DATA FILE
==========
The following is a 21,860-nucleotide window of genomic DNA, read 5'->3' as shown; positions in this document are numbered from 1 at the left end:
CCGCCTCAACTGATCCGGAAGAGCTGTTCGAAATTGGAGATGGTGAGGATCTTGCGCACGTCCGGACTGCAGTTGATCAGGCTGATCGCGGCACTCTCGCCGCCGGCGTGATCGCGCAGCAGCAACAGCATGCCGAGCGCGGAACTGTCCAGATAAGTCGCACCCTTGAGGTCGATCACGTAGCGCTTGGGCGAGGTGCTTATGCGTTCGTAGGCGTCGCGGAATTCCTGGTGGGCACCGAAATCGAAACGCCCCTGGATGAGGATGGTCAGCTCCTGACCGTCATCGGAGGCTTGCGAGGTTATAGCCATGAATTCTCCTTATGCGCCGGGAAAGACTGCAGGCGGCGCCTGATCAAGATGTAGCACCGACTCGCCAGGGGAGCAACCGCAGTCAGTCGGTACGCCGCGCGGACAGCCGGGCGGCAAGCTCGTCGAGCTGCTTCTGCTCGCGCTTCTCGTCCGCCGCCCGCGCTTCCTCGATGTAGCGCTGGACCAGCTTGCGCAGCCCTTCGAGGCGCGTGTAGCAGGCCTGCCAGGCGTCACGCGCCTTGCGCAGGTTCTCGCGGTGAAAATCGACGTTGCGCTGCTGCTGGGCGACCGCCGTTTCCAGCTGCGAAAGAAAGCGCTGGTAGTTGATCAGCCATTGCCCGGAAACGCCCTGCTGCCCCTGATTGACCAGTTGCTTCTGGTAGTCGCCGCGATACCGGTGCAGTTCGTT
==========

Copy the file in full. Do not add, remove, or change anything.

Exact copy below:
The following is a 21,860-nucleotide window of genomic DNA, read 5'->3' as shown; positions in this document are numbered from 1 at the left end:
CCGCCTCAACTGATCCGGAAGAGCTGTTCGAAATTGGAGATGGTGAGGATCTTGCGCACGTCCGGACTGCAGTTGATCAGGCTGATCGCGGCACTCTCGCCGCCGGCGTGATCGCGCAGCAGCAACAGCATGCCGAGCGCGGAACTGTCCAGATAAGTCGCACCCTTGAGGTCGATCACGTAGCGCTTGGGCGAGGTGCTTATGCGTTCGTAGGCGTCGCGGAATTCCTGGTGGGCACCGAAATCGAAACGCCCCTGGATGAGGATGGTCAGCTCCTGACCGTCATCGGAGGCTTGCGAGGTTATAGCCATGAATTCTCCTTATGCGCCGGGAAAGACTGCAGGCGGCGCCTGATCAAGATGTAGCACCGACTCGCCAGGGGAGCAACCGCAGTCAGTCGGTACGCCGCGCGGACAGCCGGGCGGCAAGCTCGTCGAGCTGCTTCTGCTCGCGCTTCTCGTCCGCCGCCCGCGCTTCCTCGATGTAGCGCTGGACCAGCTTGCGCAGCCCTTCGAGGCGCGTGTAGCAGGCCTGCCAGGCGTCACGCGCCTTGCGCAGGTTCTCGCGGTGAAAATCGACGTTGCGCTGCTGCTGGGCGACCGCCGTTTCCAGCTGCGAAAGAAAGCGCTGGTAGTTGATCAGCCATTGCCCGGAAACGCCCTGCTGCCCCTGATTGACCAGTTGCTTCTGGTAGTCGCCGCGATACCGGTGCAGTTCGTT